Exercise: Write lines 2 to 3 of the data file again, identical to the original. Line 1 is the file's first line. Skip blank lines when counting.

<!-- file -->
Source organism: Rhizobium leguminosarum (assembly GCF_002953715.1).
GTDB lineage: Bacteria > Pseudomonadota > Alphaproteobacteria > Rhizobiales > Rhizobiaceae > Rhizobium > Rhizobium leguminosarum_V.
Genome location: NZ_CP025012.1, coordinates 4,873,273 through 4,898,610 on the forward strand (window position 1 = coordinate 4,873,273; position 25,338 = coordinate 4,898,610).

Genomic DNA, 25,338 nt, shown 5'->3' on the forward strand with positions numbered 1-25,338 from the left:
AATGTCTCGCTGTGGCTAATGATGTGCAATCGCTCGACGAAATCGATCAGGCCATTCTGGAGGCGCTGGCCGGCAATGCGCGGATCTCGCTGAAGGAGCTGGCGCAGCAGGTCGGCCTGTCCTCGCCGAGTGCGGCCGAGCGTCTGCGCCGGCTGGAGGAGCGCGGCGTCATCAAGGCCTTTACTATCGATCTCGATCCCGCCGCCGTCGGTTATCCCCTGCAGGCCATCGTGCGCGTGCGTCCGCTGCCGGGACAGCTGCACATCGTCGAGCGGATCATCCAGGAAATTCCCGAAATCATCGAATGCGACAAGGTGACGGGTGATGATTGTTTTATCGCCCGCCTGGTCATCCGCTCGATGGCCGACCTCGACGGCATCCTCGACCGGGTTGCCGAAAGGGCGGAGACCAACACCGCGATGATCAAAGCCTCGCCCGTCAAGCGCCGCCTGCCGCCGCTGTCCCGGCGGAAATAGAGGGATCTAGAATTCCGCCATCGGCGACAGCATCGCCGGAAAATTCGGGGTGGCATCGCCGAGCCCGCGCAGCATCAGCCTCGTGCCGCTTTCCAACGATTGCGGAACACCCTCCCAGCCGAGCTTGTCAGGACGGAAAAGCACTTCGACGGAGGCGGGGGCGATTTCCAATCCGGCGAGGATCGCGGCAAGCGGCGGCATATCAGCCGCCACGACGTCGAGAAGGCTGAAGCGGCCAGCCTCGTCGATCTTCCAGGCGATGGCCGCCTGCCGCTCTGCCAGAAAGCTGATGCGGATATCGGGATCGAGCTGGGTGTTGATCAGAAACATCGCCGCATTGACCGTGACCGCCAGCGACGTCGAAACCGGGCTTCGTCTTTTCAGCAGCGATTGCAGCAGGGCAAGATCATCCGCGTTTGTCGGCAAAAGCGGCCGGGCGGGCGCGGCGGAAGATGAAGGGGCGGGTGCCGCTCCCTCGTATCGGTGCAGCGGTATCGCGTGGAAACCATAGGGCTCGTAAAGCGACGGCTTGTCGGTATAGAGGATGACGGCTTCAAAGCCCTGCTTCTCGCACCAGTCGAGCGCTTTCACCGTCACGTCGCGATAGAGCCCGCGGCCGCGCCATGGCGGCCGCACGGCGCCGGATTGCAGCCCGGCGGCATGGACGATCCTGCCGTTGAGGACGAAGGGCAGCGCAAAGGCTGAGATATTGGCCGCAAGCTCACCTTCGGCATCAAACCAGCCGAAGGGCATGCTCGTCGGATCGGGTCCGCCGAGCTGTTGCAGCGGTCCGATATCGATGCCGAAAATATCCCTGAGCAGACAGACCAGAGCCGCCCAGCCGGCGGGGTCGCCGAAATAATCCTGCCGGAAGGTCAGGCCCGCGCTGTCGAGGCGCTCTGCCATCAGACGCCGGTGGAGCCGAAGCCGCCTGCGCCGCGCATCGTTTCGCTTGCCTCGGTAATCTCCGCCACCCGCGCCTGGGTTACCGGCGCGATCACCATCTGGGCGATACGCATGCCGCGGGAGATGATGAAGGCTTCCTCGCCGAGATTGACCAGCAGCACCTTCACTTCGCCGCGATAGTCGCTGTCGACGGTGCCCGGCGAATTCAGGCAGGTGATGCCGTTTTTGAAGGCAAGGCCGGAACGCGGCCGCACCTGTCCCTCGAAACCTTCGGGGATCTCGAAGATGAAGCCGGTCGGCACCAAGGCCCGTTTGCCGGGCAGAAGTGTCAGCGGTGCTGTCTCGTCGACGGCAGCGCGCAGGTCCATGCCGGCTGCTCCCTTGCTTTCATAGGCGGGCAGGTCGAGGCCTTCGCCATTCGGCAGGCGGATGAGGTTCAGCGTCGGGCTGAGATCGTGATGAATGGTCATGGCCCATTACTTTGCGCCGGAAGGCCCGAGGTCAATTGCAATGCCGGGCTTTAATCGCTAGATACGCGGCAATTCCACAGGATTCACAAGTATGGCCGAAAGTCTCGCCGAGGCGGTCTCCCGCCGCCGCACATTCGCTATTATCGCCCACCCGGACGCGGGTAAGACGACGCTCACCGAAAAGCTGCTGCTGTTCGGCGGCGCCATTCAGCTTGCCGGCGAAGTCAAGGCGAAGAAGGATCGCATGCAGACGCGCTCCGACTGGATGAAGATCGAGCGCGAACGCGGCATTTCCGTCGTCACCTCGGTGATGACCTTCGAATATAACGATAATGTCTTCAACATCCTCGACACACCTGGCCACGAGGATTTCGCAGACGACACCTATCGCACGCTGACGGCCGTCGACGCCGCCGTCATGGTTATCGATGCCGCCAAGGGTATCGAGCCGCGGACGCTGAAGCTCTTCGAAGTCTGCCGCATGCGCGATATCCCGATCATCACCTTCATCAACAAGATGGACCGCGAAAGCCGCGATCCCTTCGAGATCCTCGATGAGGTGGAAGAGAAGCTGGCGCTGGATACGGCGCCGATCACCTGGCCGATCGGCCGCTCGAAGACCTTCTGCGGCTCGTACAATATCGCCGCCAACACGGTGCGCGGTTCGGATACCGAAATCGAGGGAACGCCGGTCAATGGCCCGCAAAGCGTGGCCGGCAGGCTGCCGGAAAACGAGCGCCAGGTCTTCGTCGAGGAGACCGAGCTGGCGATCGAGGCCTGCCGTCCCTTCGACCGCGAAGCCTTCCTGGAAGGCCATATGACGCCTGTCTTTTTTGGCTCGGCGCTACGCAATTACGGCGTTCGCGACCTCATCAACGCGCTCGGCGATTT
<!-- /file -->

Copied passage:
GTDB lineage: Bacteria > Pseudomonadota > Alphaproteobacteria > Rhizobiales > Rhizobiaceae > Rhizobium > Rhizobium leguminosarum_V.
Genome location: NZ_CP025012.1, coordinates 4,873,273 through 4,898,610 on the forward strand (window position 1 = coordinate 4,873,273; position 25,338 = coordinate 4,898,610).